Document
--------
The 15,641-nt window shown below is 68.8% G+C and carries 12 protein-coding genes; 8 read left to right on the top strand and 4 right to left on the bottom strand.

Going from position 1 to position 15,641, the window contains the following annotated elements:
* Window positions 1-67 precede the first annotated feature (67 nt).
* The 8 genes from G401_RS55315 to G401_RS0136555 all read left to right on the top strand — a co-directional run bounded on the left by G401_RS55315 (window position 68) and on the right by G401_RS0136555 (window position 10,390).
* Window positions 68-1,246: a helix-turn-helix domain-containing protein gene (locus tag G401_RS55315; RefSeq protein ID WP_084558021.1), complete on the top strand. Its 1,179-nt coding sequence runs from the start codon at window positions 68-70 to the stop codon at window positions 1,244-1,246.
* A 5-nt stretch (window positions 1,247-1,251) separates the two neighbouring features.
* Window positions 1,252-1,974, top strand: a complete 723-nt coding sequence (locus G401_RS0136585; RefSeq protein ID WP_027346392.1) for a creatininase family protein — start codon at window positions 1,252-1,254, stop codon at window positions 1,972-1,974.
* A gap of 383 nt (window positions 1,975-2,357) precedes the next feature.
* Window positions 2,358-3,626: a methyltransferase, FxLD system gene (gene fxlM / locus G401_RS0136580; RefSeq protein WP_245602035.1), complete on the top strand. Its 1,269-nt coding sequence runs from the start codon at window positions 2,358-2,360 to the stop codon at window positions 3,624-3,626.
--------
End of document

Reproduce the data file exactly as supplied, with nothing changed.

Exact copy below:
The 15,641-nt window shown below is 68.8% G+C and carries 12 protein-coding genes; 8 read left to right on the top strand and 4 right to left on the bottom strand.

Going from position 1 to position 15,641, the window contains the following annotated elements:
* Window positions 1-67 precede the first annotated feature (67 nt).
* The 8 genes from G401_RS55315 to G401_RS0136555 all read left to right on the top strand — a co-directional run bounded on the left by G401_RS55315 (window position 68) and on the right by G401_RS0136555 (window position 10,390).
* Window positions 68-1,246: a helix-turn-helix domain-containing protein gene (locus tag G401_RS55315; RefSeq protein ID WP_084558021.1), complete on the top strand. Its 1,179-nt coding sequence runs from the start codon at window positions 68-70 to the stop codon at window positions 1,244-1,246.
* A 5-nt stretch (window positions 1,247-1,251) separates the two neighbouring features.
* Window positions 1,252-1,974, top strand: a complete 723-nt coding sequence (locus G401_RS0136585; RefSeq protein ID WP_027346392.1) for a creatininase family protein — start codon at window positions 1,252-1,254, stop codon at window positions 1,972-1,974.
* A gap of 383 nt (window positions 1,975-2,357) precedes the next feature.
* Window positions 2,358-3,626: a methyltransferase, FxLD system gene (gene fxlM / locus G401_RS0136580; RefSeq protein WP_245602035.1), complete on the top strand. Its 1,269-nt coding sequence runs from the start codon at window positions 2,358-2,360 to the stop codon at window positions 3,624-3,626.